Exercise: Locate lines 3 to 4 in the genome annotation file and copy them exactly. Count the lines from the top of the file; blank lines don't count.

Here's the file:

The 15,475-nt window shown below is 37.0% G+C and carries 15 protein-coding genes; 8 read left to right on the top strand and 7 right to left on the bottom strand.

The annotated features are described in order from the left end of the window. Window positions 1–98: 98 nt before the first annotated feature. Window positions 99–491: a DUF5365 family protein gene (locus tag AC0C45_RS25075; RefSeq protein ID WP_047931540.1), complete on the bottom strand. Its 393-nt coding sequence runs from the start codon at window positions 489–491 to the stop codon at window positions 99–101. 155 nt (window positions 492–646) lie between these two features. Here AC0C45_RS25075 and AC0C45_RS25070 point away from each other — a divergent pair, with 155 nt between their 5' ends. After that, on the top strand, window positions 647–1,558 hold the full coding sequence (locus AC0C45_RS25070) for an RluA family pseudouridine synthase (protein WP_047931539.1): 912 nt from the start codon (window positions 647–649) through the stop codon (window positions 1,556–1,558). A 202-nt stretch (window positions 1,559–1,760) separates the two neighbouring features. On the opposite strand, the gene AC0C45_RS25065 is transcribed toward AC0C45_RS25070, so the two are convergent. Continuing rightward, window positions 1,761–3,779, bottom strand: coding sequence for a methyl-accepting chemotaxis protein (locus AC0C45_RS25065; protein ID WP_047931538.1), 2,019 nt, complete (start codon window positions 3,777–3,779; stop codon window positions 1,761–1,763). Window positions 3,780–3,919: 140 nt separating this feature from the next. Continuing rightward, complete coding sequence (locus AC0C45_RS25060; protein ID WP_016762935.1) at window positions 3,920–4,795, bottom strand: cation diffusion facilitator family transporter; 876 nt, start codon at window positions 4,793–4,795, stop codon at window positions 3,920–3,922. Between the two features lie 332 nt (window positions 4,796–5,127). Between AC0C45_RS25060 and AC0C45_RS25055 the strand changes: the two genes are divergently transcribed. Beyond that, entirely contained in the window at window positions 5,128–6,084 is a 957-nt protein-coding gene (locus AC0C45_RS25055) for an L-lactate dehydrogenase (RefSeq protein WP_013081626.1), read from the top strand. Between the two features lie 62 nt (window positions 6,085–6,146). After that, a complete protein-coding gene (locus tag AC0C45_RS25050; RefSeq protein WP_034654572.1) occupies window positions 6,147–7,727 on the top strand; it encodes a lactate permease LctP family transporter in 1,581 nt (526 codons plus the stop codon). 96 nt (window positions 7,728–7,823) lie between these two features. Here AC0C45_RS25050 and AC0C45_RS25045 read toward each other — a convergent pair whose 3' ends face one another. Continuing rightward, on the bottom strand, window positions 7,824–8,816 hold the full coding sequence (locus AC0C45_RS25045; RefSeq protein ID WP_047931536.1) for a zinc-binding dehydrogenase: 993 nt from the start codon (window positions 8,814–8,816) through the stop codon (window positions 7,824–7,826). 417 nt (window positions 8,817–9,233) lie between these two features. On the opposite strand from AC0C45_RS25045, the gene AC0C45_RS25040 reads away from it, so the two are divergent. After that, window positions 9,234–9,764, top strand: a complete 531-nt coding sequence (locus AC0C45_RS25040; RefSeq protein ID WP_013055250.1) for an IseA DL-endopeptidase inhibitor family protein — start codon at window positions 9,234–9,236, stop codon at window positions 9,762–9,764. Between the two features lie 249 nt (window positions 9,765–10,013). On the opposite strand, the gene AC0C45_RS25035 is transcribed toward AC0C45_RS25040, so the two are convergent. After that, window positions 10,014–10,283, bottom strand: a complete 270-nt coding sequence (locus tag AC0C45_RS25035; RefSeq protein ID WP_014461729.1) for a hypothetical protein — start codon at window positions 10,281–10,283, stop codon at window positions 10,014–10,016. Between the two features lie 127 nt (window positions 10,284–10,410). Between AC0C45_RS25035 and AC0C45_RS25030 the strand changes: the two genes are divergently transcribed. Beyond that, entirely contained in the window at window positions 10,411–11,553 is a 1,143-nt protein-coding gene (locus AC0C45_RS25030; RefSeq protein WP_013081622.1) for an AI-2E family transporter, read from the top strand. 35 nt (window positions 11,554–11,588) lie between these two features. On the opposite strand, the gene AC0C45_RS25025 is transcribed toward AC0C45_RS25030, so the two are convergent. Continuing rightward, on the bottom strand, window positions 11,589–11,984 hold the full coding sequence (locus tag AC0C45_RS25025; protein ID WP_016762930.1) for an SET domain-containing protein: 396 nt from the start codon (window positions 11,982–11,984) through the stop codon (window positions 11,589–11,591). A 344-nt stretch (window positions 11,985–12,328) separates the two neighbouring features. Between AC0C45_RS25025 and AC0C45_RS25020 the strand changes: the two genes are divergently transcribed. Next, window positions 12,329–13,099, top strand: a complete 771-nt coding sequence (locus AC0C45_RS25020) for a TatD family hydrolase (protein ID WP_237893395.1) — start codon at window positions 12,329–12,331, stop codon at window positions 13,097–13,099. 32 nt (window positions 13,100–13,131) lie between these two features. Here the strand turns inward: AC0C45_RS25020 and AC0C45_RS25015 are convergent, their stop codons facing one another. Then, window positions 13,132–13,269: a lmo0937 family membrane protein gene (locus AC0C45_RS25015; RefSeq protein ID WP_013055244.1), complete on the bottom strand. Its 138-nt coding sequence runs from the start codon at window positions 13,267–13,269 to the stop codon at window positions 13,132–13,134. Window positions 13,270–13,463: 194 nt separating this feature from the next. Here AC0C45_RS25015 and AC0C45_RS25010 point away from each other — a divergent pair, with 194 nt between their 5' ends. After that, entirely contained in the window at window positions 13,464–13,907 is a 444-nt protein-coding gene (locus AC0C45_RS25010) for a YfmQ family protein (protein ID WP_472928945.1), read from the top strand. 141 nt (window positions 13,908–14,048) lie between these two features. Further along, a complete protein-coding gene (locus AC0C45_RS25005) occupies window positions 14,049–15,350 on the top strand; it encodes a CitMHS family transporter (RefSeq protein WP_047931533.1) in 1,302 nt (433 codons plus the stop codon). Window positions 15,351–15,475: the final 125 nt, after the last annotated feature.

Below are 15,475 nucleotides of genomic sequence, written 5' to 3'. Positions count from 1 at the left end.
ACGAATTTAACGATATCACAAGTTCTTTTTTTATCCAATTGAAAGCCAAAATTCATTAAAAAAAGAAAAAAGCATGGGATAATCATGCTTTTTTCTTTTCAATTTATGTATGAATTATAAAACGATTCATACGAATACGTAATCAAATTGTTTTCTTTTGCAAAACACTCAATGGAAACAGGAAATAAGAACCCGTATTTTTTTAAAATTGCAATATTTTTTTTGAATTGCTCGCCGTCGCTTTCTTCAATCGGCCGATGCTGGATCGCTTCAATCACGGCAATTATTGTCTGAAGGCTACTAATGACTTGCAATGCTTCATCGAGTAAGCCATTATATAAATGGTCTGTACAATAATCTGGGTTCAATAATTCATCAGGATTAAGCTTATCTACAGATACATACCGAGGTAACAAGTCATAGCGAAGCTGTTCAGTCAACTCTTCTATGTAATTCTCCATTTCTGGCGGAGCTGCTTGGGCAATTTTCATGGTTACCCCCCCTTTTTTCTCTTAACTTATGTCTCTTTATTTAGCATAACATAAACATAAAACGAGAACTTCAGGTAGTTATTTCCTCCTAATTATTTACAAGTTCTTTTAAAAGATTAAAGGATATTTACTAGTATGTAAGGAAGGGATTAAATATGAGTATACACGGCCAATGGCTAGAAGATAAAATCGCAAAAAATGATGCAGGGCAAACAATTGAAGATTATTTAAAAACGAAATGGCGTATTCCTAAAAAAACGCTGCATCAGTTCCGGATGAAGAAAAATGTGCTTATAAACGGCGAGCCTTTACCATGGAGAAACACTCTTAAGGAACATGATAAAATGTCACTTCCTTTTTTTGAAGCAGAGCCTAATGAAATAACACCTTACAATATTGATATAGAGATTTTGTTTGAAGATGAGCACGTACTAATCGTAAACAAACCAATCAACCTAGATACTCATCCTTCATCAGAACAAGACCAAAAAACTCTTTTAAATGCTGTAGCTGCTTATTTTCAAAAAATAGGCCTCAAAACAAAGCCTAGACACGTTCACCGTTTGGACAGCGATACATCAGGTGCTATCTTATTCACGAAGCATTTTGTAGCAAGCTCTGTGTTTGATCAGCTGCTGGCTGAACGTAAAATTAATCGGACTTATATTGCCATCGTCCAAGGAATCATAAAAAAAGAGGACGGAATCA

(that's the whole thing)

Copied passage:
Below are 15,475 nucleotides of genomic sequence, written 5' to 3'. Positions count from 1 at the left end.
ACGAATTTAACGATATCACAAGTTCTTTTTTTATCCAATTGAAAGCCAAAATTCATTAAAAAAAGAAAAAAGCATGGGATAATCATGCTTTTTTCTTTTCAATTTATGTATGAATTATAAAACGATTCATACGAATACGTAATCAAATTGTTTTCTTTTGCAAAACACTCAATGGAAACAGGAAATAAGAACCCGTATTTTTTTAAAATTGCAATATTTTTTTTGAATTGCTCGCCGTCGCTTTCTTCAATCGGCCGATGCTGGATCGCTTCAATCACGGCAATTATTGTCTGAAGGCTACTAATGACTTGCAATGCTTCATCGAGTAAGCCATTATATAAATGGTCTGTACAATAATCTGGGTTCAATAATTCATCAGGATTAAGCTTATCTACAGATACATACCGAGGTAACAAGTCATAGCGAAGCTGTTCAGTCAACTCTTCTATGTAATTCTCCATTTCTGGCGGAGCTGCTTGGGCAATTTTCATGGTTACCCCCCCTTTTTTCTCTTAACTTATGTCTCTTTATTTAGCATAACATAAACATAAAACGAGAACTTCAGGTAGTTATTTCCTCCTAATTATTTACAAGTTCTTTTAAAAGATTAAAGGATATTTACTAGTATGTAAGGAAGGGATTAAATATGAGTATACACGGCCAATGGCTAGAAGATAAAATCGCAAAAAATGATGCAGGGCAAACAATTGAAGATTATTTAAAAACGAAATGGCGTATTCCTAAAAAAACGCTGCATCAGTTCCGGATGAAGAAAAATGTGCTTATAAACGGCGAGCCTTTACCATGGAGAAACACTCTTAAGGAACATGATAAAATGTCACTTCCTTTTTTTGAAGCAGAGCCTAATGAAATAACACCTTACAATATTGATATAGAGATTTTGTTTGAAGATGAGCACGTACTAATCGTAAACAAACCAATCAACCTAGATACTCATCCTTCATCAGAACAAGACCAAAAAACTCTTTTAAATGCTGTAGCTGCTTATTTTCAAAAAATAGGCCTCAAAACAAAGCCTAGACACGTTCACCGTTTGGACAGCGATACATCAGGTGCTATCTTATTCACGAAGCATTTTGTAGCAAGCTCTGTGTTTGATCAGCTGCTGGCTGAACGTAAAATTAATCGGACTTATATTGCCATCGTCCAAGGAATCATAAAAAAAGAGGACGGAATCA